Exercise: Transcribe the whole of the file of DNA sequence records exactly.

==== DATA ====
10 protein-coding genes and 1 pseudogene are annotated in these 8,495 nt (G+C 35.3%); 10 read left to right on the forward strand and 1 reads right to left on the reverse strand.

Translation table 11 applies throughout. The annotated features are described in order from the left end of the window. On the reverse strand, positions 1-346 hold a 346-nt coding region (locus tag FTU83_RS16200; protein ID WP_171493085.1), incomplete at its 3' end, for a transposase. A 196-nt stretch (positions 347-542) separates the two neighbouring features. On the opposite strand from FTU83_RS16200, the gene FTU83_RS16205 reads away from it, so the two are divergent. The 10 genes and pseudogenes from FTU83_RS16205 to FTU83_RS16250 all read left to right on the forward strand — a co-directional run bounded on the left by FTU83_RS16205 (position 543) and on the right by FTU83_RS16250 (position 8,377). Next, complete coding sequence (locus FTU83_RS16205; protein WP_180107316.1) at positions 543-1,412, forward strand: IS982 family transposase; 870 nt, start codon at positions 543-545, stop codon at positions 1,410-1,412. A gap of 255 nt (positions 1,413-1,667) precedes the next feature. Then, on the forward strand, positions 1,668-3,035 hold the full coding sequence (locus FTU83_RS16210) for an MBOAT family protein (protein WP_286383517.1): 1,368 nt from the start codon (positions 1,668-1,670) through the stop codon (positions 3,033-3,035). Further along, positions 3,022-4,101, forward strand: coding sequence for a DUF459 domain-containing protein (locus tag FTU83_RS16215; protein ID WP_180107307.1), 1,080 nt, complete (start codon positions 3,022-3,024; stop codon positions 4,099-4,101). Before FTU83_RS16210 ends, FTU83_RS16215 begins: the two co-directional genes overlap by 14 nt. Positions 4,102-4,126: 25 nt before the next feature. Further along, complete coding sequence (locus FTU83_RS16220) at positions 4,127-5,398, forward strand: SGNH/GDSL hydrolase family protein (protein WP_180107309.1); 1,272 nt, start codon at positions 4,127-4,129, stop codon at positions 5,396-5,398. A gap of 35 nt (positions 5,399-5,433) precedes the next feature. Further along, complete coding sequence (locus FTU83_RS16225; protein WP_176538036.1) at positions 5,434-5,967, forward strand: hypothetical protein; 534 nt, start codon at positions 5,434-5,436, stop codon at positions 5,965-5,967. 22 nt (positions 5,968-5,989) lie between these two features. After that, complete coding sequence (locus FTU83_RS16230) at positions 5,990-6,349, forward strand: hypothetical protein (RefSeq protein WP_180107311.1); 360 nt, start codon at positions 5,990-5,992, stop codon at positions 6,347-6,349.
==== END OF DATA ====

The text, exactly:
10 protein-coding genes and 1 pseudogene are annotated in these 8,495 nt (G+C 35.3%); 10 read left to right on the forward strand and 1 reads right to left on the reverse strand.

Translation table 11 applies throughout. The annotated features are described in order from the left end of the window. On the reverse strand, positions 1-346 hold a 346-nt coding region (locus tag FTU83_RS16200; protein ID WP_171493085.1), incomplete at its 3' end, for a transposase. A 196-nt stretch (positions 347-542) separates the two neighbouring features. On the opposite strand from FTU83_RS16200, the gene FTU83_RS16205 reads away from it, so the two are divergent. The 10 genes and pseudogenes from FTU83_RS16205 to FTU83_RS16250 all read left to right on the forward strand — a co-directional run bounded on the left by FTU83_RS16205 (position 543) and on the right by FTU83_RS16250 (position 8,377). Next, complete coding sequence (locus FTU83_RS16205; protein WP_180107316.1) at positions 543-1,412, forward strand: IS982 family transposase; 870 nt, start codon at positions 543-545, stop codon at positions 1,410-1,412. A gap of 255 nt (positions 1,413-1,667) precedes the next feature. Then, on the forward strand, positions 1,668-3,035 hold the full coding sequence (locus FTU83_RS16210) for an MBOAT family protein (protein WP_286383517.1): 1,368 nt from the start codon (positions 1,668-1,670) through the stop codon (positions 3,033-3,035). Further along, positions 3,022-4,101, forward strand: coding sequence for a DUF459 domain-containing protein (locus tag FTU83_RS16215; protein ID WP_180107307.1), 1,080 nt, complete (start codon positions 3,022-3,024; stop codon positions 4,099-4,101). Before FTU83_RS16210 ends, FTU83_RS16215 begins: the two co-directional genes overlap by 14 nt. Positions 4,102-4,126: 25 nt before the next feature. Further along, complete coding sequence (locus FTU83_RS16220) at positions 4,127-5,398, forward strand: SGNH/GDSL hydrolase family protein (protein WP_180107309.1); 1,272 nt, start codon at positions 4,127-4,129, stop codon at positions 5,396-5,398. A gap of 35 nt (positions 5,399-5,433) precedes the next feature. Further along, complete coding sequence (locus FTU83_RS16225; protein WP_176538036.1) at positions 5,434-5,967, forward strand: hypothetical protein; 534 nt, start codon at positions 5,434-5,436, stop codon at positions 5,965-5,967. 22 nt (positions 5,968-5,989) lie between these two features. After that, complete coding sequence (locus FTU83_RS16230) at positions 5,990-6,349, forward strand: hypothetical protein (RefSeq protein WP_180107311.1); 360 nt, start codon at positions 5,990-5,992, stop codon at positions 6,347-6,349.